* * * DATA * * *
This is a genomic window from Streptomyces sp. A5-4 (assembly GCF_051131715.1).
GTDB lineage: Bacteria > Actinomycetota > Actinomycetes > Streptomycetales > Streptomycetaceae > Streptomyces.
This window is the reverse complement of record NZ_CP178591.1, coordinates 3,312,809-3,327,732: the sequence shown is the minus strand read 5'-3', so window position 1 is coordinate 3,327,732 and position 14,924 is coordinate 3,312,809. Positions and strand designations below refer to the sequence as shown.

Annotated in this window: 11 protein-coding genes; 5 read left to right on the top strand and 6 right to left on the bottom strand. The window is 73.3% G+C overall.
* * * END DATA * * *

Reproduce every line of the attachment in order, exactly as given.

This is a genomic window from Streptomyces sp. A5-4 (assembly GCF_051131715.1).
GTDB lineage: Bacteria > Actinomycetota > Actinomycetes > Streptomycetales > Streptomycetaceae > Streptomyces.
This window is the reverse complement of record NZ_CP178591.1, coordinates 3,312,809-3,327,732: the sequence shown is the minus strand read 5'-3', so window position 1 is coordinate 3,327,732 and position 14,924 is coordinate 3,312,809. Positions and strand designations below refer to the sequence as shown.

Annotated in this window: 11 protein-coding genes; 5 read left to right on the top strand and 6 right to left on the bottom strand. The window is 73.3% G+C overall.